Six articles on PainSci cite Cooperstein 2017: 1. The Complete Guide to Trigger Points & Myofascial Pain 2. Does Posture Matter? 3. The Complete Guide to IT Band Syndrome 4. Complete Guide to Low Back Pain 5. The Not-So-Humble Healer 6. Your Back Is Not Out of Alignment
PainSci summary of Cooperstein 2017: ?This page is one of thousands in the PainScience.com bibliography. It is not a general article: it is focused on a single scientific paper, and it may provide only just enough context for the summary to make sense. Links to other papers and more general information are provided wherever possible.
Assessments of leg length are common, both with the patient lying down or standing. Either could be reliable, but in this test they did not agree with each other. Two chiropractors with more than 30 years experience each assessed the same few dozen patients, and agreement between their results when they felt confident in them was “perfectly nil.“ Despite the widespread and confident use of each method, this test clearly suggests that at least one of them is unreliable, but it’s also entirely possible that both of them are.
~ Paul Ingraham
original abstract †Abstracts here may not perfectly match originals, for a variety of technical and practical reasons. Some abstacts are truncated for my purposes here, if they are particularly long-winded and unhelpful. I occasionally add clarifying notes. And I make some minor corrections.
OBJECTIVE: The primary objective of the current study was to determine the reliability between methods of supine and prone leg length inequality (LLI) assessment. The secondary objective was to determine if the degree of examiner confidence affected the degree of intermethod agreement.
METHODS: Two experienced doctors of chiropractic assessed 43 participants for LLI, one using a prone and the other a supine method. They stated whether they were confident or not confident in their findings.
RESULTS: Kappa values for intermethod agreement were 0.16 for the full data set; 0.00 for the n = 20 subgroup with both examiners confident; 0.24 for the n = 18 subgroup with 1 examiner confident; and 0.55 for the n = 5 subgroup with neither examiner confident. Supine and prone measures exhibited slight agreement for the full data set, but no agreement when both examiners were confident. The moderate agreement with both examiners not confident may be an artifact of small sample size.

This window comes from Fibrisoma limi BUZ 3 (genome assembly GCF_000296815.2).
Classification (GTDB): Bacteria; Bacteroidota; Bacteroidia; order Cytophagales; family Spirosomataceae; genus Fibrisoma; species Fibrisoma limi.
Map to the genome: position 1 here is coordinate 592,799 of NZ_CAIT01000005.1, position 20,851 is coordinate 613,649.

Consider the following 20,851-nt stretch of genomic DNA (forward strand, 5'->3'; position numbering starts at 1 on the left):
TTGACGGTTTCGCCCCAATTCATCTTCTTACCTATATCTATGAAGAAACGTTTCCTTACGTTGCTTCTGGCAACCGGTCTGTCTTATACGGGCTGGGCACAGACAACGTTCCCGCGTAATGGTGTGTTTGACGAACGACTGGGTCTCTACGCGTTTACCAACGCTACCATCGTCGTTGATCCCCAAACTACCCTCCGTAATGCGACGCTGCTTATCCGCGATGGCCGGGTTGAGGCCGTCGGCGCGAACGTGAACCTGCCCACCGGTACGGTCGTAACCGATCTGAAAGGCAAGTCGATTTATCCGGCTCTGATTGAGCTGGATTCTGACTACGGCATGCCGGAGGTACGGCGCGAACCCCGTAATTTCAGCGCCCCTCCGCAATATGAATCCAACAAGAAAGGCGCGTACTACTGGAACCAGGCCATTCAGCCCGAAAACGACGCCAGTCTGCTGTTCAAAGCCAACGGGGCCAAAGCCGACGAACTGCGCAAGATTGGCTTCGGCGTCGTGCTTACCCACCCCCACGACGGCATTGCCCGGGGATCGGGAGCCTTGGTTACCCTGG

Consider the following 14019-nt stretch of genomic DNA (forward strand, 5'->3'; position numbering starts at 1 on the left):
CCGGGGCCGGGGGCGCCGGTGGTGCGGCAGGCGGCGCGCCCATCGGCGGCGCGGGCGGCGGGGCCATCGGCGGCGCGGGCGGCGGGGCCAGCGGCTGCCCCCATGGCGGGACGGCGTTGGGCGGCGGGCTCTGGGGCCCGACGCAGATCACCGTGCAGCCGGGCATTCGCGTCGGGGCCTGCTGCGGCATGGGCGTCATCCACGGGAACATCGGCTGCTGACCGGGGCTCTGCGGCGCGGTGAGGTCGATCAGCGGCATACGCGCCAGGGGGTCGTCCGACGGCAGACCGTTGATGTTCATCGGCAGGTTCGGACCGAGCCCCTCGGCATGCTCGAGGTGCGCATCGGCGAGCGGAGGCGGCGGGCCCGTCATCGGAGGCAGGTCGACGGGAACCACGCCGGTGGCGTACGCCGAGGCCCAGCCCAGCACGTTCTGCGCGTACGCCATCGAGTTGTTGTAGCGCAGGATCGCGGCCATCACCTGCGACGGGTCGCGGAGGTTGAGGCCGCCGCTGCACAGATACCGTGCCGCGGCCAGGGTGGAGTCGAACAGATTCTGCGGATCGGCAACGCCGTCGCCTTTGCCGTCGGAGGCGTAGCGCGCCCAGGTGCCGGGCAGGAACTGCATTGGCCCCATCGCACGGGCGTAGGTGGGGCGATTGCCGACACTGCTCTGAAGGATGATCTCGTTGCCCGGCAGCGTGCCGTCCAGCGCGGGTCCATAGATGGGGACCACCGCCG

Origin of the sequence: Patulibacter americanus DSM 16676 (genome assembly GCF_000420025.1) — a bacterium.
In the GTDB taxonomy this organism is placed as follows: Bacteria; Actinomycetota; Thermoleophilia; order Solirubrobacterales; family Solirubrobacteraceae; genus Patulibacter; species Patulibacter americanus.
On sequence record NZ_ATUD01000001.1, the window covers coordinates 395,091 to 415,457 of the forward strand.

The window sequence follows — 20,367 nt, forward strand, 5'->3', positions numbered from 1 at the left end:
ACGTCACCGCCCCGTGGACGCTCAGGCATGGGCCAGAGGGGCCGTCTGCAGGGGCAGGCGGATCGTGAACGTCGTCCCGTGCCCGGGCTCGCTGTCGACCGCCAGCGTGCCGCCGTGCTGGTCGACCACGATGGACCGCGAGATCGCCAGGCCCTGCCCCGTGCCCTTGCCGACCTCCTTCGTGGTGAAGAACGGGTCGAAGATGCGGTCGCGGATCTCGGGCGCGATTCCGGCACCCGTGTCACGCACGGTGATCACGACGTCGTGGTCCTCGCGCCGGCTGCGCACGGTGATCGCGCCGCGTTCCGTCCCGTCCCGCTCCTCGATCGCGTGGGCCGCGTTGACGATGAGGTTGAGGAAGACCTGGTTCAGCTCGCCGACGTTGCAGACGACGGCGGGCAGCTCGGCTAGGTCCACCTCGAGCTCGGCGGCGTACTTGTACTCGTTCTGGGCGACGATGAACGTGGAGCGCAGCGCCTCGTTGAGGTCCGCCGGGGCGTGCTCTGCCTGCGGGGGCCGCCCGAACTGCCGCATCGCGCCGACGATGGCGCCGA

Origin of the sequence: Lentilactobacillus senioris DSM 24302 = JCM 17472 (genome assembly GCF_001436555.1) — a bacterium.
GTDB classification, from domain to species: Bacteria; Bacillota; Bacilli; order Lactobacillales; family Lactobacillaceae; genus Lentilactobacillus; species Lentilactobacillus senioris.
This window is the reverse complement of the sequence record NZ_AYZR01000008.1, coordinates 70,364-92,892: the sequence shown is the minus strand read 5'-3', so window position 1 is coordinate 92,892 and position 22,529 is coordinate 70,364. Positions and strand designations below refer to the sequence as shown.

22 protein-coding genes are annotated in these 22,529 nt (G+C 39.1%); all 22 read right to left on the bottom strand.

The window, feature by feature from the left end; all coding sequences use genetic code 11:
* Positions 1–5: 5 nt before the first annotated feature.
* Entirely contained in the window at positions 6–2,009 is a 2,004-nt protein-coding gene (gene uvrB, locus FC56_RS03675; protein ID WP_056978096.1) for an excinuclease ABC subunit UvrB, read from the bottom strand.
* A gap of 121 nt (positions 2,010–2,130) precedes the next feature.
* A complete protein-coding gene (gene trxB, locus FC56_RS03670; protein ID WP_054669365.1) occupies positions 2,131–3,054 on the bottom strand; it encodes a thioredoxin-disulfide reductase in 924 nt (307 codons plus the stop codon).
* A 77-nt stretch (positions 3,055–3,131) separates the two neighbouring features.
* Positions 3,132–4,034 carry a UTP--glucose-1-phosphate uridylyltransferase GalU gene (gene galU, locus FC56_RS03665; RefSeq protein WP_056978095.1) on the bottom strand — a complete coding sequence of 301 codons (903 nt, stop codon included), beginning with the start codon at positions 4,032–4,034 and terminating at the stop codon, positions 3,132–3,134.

CONCLUSIONS: This study found that supine and prone assessments for leg length inequality were not in agreement. Positioning the patient in the prone position may increase, decrease, reverse, or offset the observed LLI that is seen in the supine position.
- “Does unequal leg length cause back pain? A case-control study,” PF Grundy and CJ Roberts, Lancet, 1984.
- “Relationship between mechanical factors and incidence of low back pain,” Mohammad Reza Nourbakhsh and Amir Massoud Arab, Journal of Orthopaedic & Sports Physical Therapy, 2002.
- “Leg-length discrepancy is associated with low back pain among those who must stand while working,” Satu Rannisto, Annaleena Okuloff, Jukka Uitti, Markus Paananen, Pasi-Heikki Rannisto, Antti Malmivaara, and Jaro Karppinen, BMC Musculoskeletal Disorders, 2015.
- “Interrater reliability: the kappa statistic,” Mary L McHugh, Biochem Med (Zagreb), 2012.
- “The measurement of observer agreement for categorical data,” J R Landis and G G Koch, Biometrics, 1977.
This page is part of the PainScience BIBLIOGRAPHY, which contains plain language summaries of thousands of scientific papers & others sources. It’s like a highly specialized blog. A few highlights:
- Relationships Between Sleep Quality and Pain-Related Factors for People with Chronic Low Back Pain: Tests of Reciprocal and Time of Day Effects. Gerhart 2017 Ann Behav Med.
- Modulation in the elastic properties of gastrocnemius muscle heads in individuals with plantar fasciitis and its relationship with pain. Zhou 2020 Sci Rep.
- Association Between Plantar Fasciitis and Isolated Gastrocnemius Tightness. Nakale 2018 Foot Ankle Int.
- A Bayesian model-averaged meta-analysis of the power pose effect with informed and default priors: the case of felt power. Gronau 2017 Comprehensive Results in Social Psychology.
- The neck and headaches. Bogduk 2014 Neurol Clin.